You are here

Home > Park management > Environment > Ecosystems > Wet forests and rainforest

Wet forests and rainforest

Powerful Owl (Photo: J. Tscharke)

Powerful Owl (Photo: J. Tscharke)

Photo by: Parks Victoria

Location: Wet forests and rainforest

Bracket Fungus (Photo: Mark Antos)

Bracket Fungus (Photo: Mark Antos)

Photo by: Parks Victoria

Location: Wet forests and rainforest

Central Highlands Spiny Crayfish (photo: M. Antos)

Central Highlands Spiny Crayfish (photo: M. Antos)

Photo by: Parks Victoria

Location: Wet forests and rainforest

The cool mountains and gullies of ranges in southern, central and north-eastern Victoria as well as areas at lower elevations are dominated by wet eucalypt forests and rainforests.

The wet eucalypt forests have Victoria’s tallest trees including the world’s largest flowering plant, the Mountain Ash which reaches up to 100 metres in height and 15 metres in circumference. This often grows in single species stands, but Messmate and Mountain Grey Gum, or Shining Gum and Alpine Ash at higher altitudes, and other eucalypts share the sky.

In rainforests and sheltered gullies a dense canopy of non-eucalypt tree species, climbers, broad-leafed shrubs and tree ferns provide umbrellas of shade for a variety of ferns, shrubs, mosses and myriad of other life-forms.

More about wet forests and rainforests

  • Generally Myrtle Beech rainforests only form once a wet eucalypt forest reaches maturity, which takes several hundred years to do so.
  • Trees in wet forests begin to develop hollows in trunks and larger branches after they are about 150 years old.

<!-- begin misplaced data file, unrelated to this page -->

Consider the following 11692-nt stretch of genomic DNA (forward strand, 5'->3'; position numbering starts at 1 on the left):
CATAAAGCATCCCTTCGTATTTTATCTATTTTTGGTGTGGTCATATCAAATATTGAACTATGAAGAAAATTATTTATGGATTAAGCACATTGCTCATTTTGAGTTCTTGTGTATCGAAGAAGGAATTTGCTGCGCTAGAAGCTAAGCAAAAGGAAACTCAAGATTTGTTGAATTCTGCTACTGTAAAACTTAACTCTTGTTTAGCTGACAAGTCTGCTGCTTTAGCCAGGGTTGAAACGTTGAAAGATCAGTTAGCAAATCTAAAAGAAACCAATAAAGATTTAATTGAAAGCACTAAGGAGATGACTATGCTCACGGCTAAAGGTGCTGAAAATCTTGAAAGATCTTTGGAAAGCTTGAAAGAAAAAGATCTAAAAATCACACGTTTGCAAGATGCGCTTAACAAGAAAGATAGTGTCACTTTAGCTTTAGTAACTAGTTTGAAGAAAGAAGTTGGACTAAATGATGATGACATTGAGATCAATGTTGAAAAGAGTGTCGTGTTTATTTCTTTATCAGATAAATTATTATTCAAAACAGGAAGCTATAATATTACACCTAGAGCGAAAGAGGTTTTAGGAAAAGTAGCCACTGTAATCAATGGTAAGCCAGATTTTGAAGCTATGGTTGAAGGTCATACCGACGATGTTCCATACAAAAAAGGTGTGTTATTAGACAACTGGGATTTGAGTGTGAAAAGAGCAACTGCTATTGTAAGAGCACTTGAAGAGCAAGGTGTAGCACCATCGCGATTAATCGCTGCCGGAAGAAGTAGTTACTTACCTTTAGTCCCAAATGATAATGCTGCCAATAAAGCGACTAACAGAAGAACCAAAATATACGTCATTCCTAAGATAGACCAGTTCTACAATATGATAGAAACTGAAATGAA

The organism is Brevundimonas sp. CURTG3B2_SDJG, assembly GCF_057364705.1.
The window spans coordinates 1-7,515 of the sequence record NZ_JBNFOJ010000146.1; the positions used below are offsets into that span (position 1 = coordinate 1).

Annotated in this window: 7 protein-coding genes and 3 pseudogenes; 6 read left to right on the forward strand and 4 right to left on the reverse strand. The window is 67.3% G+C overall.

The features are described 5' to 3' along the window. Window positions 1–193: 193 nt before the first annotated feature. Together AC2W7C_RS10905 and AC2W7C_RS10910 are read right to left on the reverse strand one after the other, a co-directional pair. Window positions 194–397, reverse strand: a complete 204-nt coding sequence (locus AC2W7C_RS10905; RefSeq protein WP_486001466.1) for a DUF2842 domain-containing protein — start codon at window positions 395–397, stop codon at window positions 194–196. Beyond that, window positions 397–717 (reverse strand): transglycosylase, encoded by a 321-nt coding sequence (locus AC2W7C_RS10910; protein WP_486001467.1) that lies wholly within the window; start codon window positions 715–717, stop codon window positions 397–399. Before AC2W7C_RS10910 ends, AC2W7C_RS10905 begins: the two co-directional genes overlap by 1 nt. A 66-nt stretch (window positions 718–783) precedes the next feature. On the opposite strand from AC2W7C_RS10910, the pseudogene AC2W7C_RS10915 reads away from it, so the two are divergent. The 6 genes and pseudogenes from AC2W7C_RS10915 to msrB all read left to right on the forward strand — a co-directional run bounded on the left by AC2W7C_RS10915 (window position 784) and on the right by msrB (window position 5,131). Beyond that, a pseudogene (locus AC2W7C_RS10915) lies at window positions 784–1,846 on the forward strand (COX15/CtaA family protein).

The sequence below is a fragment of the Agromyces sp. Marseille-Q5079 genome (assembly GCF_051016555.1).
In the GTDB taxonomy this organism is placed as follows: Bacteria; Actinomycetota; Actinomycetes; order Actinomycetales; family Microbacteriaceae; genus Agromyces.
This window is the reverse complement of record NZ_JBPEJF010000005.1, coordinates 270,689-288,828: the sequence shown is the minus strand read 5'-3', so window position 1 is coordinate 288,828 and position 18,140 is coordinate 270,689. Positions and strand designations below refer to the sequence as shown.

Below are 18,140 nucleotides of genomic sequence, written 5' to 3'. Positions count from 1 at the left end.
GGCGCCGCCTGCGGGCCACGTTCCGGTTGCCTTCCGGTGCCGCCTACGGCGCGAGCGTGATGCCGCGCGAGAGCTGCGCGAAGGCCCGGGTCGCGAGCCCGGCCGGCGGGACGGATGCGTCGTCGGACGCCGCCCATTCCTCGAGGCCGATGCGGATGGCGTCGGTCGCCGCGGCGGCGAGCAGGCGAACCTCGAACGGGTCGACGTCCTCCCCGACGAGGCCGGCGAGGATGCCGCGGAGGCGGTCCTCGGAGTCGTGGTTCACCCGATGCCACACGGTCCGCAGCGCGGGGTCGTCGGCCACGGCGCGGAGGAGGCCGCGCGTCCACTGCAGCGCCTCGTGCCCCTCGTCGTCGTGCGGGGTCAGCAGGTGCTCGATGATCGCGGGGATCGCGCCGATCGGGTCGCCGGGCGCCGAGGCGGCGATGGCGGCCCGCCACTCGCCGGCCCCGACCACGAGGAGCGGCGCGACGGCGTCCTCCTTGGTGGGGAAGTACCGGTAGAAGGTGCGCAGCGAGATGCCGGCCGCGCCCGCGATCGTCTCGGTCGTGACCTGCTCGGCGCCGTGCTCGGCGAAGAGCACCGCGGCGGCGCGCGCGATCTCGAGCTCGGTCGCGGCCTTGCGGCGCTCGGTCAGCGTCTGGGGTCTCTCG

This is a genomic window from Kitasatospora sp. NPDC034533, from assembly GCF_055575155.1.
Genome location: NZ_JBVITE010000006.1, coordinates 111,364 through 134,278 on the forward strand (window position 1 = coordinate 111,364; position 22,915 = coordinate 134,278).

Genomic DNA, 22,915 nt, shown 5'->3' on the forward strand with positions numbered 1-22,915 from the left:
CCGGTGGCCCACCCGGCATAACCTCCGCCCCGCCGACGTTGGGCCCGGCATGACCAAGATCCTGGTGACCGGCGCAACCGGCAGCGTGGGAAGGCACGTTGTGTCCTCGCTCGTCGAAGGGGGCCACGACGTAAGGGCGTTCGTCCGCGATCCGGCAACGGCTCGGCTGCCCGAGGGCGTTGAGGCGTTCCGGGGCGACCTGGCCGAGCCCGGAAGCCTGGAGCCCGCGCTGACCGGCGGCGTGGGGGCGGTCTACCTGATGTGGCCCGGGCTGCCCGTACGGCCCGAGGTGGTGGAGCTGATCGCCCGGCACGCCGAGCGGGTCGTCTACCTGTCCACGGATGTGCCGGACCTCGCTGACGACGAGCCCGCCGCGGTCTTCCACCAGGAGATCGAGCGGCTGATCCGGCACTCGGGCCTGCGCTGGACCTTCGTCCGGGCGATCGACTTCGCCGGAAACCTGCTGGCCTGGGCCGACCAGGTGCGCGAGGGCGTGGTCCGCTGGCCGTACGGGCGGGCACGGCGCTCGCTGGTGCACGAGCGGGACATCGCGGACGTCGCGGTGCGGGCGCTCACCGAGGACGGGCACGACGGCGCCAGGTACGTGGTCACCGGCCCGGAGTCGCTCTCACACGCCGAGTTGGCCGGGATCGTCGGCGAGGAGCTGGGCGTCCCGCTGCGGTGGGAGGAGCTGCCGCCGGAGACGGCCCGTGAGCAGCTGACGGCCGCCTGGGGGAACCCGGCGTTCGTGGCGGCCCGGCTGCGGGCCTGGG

• Possums (such as the rare Leadbeater’s Possum), gliders, bats, owls and many bird species require tree hollows or standing dead trees for nesting or roosting or both.

Key Threats

  • In young forests hollows are scarce resulting in less diverse and smaller populations of forest animals.
  • Many understorey plants flourish after fires and are often older than the dominant eucalypts which may be killed in an intense fire.
  • Weed infestation.
  • Predation of native animals by introduced species.
  • Phytophthora cinnamomi (fungal dieback).

Where to see wet forests and rainforests

What's on

Click to view RSS Feed

Down to Earth

24 Sep 2016 8:00pm - 17 Dec 2016 8:30pm

Down to Earth is a theatrical production performed at the Werribee Park farm at night. Set in 1862 it combines the history of the farm with interactive comedy and scary elements. Suitable ages 10 and up. Dates available 24 sept, 14, 22 October, 4 November 9 and 17 December.

Click to view RSS Feed

Down to Earth

4 Nov 2016 8:30pm - 28 Feb 2017 8:30pm

A highly entertaining theatrical performance that takes you through the restored historic farm at Werribee Park. It's scary, fun and based on the history of the farm.

Click to view RSS Feed

Horror Movie Campout

3 Dec 2016 4:00pm - 4 Dec 2016 10:00am

Don't miss the most unique, overnight, horror, camping experience of 2016. Immersive scare actors roam the site, bands rock out on the main stage as you test your courage braving the "death chamber" scare maze - will you survive? An array of horror entertainment guaranteed to keep you amused until…

Click to view RSS Feed

Carols by Candlelight

10 Dec 2016 8:00pm-11:00pm

Celebrate Christmas and join in the festivities singing carols and being entertained under the stars at this popular family event.